Several thousand people from different parts of the world, particularly the Latin America and Caribbean region, live in Brazil due to their countries’ social, political, and economic crises. Just as an example, according to a 2021 study from the World Bank and the United Nations High Commissioner for Refugees, Venezuelan adult immigrants in Brazil are 64% less likely to be working in a formal job. This reality, familiar to many immigrants, hampers their ability to have a decent life.
La Salle University, a member institution of the United Nations Academic Impact (UNAI) in Brazil, has been doing its part to find solutions to the needs raised by those looking for a better life in a new country, particularly those immigrants in a situation of vulnerability. However, for the university, their future depends on opportunities to access knowledge. Therefore, the topic of human mobility needs to occupy more space in academia, incorporating into the curricula current and ‘glocal’ issues.
The initial idea to support the immigrants was proposed at the end of 2017, and it came from external demand through a civil society organization dedicated to providing that assistance. Given the many challenges faced by immigrants, the need for better integration was the key motivation. Such challenges were already knocking on the door of the city of Canoas in the metropolitan region of Porto Alegre in southern Brazil. What started as a series of informal activities in 2018 was institutionalized in 2019.
The project aims to seek out beneficiaries registered in reception centers and associations that currently have an agreement with the university, such as the Public Defender's Office, the Mayor’s Office of Canoas, and the La Salle Foundation. The overall goal is to foster integration while improving the living conditions of immigrants. This is done through the provision of subsidies to be used for skills development and training. Furthermore, the university also offers them, Portuguese language classes.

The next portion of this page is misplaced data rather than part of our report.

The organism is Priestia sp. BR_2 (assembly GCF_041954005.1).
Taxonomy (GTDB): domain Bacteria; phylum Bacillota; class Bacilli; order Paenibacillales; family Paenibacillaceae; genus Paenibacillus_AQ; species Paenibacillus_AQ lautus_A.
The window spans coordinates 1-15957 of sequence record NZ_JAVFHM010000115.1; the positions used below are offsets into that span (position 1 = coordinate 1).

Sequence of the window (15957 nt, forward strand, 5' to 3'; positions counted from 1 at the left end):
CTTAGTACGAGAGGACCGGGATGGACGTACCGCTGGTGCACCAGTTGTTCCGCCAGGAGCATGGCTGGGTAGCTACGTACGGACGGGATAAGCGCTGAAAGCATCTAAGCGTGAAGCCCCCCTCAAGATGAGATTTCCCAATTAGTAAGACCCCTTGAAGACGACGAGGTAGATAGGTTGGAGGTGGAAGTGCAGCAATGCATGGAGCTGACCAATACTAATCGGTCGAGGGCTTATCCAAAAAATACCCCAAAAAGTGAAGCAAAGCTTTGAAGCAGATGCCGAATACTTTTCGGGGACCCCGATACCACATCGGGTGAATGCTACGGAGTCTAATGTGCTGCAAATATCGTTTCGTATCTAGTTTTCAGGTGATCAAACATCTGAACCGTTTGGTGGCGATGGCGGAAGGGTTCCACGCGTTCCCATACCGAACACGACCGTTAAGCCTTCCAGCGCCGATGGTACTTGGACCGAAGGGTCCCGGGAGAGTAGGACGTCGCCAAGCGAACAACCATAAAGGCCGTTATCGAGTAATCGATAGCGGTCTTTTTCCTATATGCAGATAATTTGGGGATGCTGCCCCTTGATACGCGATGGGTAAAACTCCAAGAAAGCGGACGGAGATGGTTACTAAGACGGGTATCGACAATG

In addition to those classes, workshops related to the actual needs of the job market were designed in conjunction with undergraduate academic programs in various fields and the participation of volunteer teachers and trainers. And, due to the complex financial situation in which the students find themselves, especially in the context of the ongoing COVID-19 pandemic, the university provided as well up to last year, bus and train tickets for immigrants to reach the university campus.
“I am going to look for more knowledge now because my ultimate goal is to teach children, my biggest dream is to be an educator and also to give my children a better life,” said Velta Noel Aladin, a student of the Portuguese course and beneficiary of the project. According to the project leaders, “we do not neglect the culture of those who arrived here; on the contrary, we want to provide a non-formal link between our worlds,” they mentioned.
In 2021 the project was reinforced with combined efforts from other university units, such as the undergraduate programs of International Relations and Law, with the support of the Center for International Relations at the Center for Applied Studies in Law and Politics. Once this happened, orientation was given regularly to immigrants concerning the information required for documentation processes that need to be done via the Federal Police website.
Now immigrants who receive the legal paperwork orientation know the relevance of such processes and how to finalize them successfully. In December 2021 alone, over 70 immigrants were assisted by the university with the involvement of students eager to engage more with the community. The university expects to consolidate these efforts and attract more potential beneficiaries while ensuring a more significant linkage with research based on collected data that could shape public policies towards immigrants.